My friends Rigby has it loading instructions with it and from memory ( shaky ) it was a card wad over the powder, followed by a lubricated wad, and then the bullet. I think the rifle was loaded through a false muzzle so you could load a pretty tight combination without damaging the patch.
I had a look in the barrel and the rifling was very shallow, like about .002" whether it got that way from a lot of shooting I have no idea, perhaps it was like that from day one.
I think one other thing is worthy of mention and that is that the powder they were using was supposed burned moist, or left a moist residue, making it easier for the card wad to clean the barrel better on the way down. I think that in the UK the weather is probably a lot moister than it is here in Australia, so that could explain that.
Probably an easy thing to test if you happen to have an original can of Curtis & Harvey's powder laying around.
Mike.
  
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Mick B
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Re: On the horns of a dilemma
Reply #48 - Jun 16th, 2019 at 11:51pm
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I just had another thought, what if I just got my existing chamber re lined, this would probably be cheaper than having the barrel set back and then re chambered. Anybody know if this is problematic in any way ?.
I would like to contact Wayne at some time as I believe he is the guru on 40-65 chambers and Hi Walls, does anyone have an email contact number please.
MIke.
  
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Longdistance1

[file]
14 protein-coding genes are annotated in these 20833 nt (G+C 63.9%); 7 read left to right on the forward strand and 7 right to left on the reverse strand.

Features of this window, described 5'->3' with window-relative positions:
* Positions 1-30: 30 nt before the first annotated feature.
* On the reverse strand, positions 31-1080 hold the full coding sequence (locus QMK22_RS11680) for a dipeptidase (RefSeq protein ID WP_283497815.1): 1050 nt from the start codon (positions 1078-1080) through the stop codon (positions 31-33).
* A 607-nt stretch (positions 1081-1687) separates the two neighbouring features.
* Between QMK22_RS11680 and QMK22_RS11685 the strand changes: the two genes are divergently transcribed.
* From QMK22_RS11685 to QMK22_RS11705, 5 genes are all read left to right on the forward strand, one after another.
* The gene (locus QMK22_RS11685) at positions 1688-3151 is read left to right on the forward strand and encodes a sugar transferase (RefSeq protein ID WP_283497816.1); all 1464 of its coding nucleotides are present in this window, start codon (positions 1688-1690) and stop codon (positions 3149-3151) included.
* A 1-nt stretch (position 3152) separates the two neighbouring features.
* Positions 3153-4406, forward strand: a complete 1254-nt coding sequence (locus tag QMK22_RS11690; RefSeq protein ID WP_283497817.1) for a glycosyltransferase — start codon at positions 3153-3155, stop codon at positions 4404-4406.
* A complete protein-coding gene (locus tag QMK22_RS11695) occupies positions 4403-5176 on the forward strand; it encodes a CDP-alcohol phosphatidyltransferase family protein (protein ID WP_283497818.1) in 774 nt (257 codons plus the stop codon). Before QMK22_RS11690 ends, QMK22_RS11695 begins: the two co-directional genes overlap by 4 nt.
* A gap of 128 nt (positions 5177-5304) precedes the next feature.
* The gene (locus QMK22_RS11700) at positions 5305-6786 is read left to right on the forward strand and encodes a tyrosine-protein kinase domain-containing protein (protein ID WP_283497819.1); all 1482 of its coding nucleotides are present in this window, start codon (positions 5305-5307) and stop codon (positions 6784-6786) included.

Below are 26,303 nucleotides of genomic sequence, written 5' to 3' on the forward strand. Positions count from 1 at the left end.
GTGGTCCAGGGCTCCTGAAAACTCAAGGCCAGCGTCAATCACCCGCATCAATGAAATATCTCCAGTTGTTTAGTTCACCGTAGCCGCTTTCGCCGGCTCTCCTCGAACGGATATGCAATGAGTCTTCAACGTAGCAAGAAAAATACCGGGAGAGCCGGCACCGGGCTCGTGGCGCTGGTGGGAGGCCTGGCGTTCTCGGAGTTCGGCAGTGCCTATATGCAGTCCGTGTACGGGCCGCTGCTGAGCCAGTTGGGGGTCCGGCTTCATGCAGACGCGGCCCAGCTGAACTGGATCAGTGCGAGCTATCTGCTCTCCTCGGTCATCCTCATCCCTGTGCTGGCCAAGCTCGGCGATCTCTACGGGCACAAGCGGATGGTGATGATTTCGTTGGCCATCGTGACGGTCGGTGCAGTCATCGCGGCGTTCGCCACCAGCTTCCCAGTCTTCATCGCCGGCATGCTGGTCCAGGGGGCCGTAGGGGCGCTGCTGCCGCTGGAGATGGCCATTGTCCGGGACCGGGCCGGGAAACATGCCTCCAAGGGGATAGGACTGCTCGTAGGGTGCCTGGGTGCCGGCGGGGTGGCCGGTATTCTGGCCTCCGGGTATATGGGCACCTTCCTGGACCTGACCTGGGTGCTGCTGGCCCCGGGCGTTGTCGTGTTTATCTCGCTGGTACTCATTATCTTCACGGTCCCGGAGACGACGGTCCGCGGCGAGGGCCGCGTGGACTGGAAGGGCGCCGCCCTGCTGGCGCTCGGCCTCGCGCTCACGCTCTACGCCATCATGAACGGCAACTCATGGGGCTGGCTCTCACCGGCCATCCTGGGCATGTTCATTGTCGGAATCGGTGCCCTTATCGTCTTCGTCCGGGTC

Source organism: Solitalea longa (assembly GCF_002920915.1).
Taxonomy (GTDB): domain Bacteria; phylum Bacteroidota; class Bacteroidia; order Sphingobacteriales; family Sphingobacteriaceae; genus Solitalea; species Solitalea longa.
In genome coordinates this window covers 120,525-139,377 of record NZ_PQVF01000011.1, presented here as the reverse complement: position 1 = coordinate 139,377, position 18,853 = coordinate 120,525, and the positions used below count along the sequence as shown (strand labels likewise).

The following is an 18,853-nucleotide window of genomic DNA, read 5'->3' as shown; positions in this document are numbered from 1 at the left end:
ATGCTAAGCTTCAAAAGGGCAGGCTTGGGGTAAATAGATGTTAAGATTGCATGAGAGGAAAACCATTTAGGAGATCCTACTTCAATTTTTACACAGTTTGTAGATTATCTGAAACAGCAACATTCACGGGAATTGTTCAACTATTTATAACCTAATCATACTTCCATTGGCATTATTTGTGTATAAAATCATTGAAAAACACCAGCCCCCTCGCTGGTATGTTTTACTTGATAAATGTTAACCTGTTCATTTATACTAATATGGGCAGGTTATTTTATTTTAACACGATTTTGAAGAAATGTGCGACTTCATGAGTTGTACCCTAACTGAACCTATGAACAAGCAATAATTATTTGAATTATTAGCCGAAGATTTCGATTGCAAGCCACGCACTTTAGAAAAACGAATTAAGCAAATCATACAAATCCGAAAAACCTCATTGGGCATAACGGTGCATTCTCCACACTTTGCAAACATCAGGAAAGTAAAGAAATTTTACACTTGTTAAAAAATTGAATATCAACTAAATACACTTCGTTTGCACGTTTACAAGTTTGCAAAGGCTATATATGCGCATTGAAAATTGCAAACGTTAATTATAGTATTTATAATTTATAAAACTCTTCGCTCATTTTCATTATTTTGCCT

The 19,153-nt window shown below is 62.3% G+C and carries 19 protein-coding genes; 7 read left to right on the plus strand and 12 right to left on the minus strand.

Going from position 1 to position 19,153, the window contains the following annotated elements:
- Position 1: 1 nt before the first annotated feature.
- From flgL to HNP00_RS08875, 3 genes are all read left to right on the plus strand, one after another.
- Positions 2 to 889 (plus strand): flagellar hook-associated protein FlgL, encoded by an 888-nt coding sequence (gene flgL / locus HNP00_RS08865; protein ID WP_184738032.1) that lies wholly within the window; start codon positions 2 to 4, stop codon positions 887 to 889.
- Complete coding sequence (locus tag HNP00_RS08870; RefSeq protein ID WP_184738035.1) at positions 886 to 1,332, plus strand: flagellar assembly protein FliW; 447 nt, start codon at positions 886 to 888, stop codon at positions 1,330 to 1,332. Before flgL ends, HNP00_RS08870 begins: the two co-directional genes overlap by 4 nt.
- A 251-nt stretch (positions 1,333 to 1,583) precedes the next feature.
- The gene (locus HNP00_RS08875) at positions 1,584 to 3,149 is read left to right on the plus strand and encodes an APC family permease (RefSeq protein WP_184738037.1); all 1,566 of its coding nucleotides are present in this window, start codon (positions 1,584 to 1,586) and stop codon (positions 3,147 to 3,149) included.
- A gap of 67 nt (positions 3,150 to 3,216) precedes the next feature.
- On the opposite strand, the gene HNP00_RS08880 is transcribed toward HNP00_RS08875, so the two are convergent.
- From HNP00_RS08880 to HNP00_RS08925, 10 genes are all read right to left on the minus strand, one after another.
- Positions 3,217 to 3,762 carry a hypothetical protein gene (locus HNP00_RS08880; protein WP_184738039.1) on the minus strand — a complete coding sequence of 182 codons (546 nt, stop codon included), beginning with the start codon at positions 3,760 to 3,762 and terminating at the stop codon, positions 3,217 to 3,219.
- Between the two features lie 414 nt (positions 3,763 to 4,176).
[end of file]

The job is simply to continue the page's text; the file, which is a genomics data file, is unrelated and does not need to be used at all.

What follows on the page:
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Re: On the horns of a dilemma
Reply #49 - Jun 17th, 2019 at 4:01pm
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Mike,  to find out if your barrel is worth saving,  neck size and expand a few of your brass for a slip fit for your bullets,  wrap the neck of the case with scotch tape or electrical tape to be a slip fit into the chamber, load the cases and fire them at a target if you don't get a decent group use the bbl for a jack handle.
LD1
  
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Mick B
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Re: On the horns of a dilemma
Reply #50 - Jun 17th, 2019 at 8:38pm
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LDI
Someone suggested something similar a while ago and I have already wrapped one case,but then I got sidetracked with another idea. However I intend to do as you suggested in the near future.
For what it's worth I don't think there is all that much wrong with the barrel because when I shoot it breech seated I can get fairly regular sub 1" groups on reasonable days.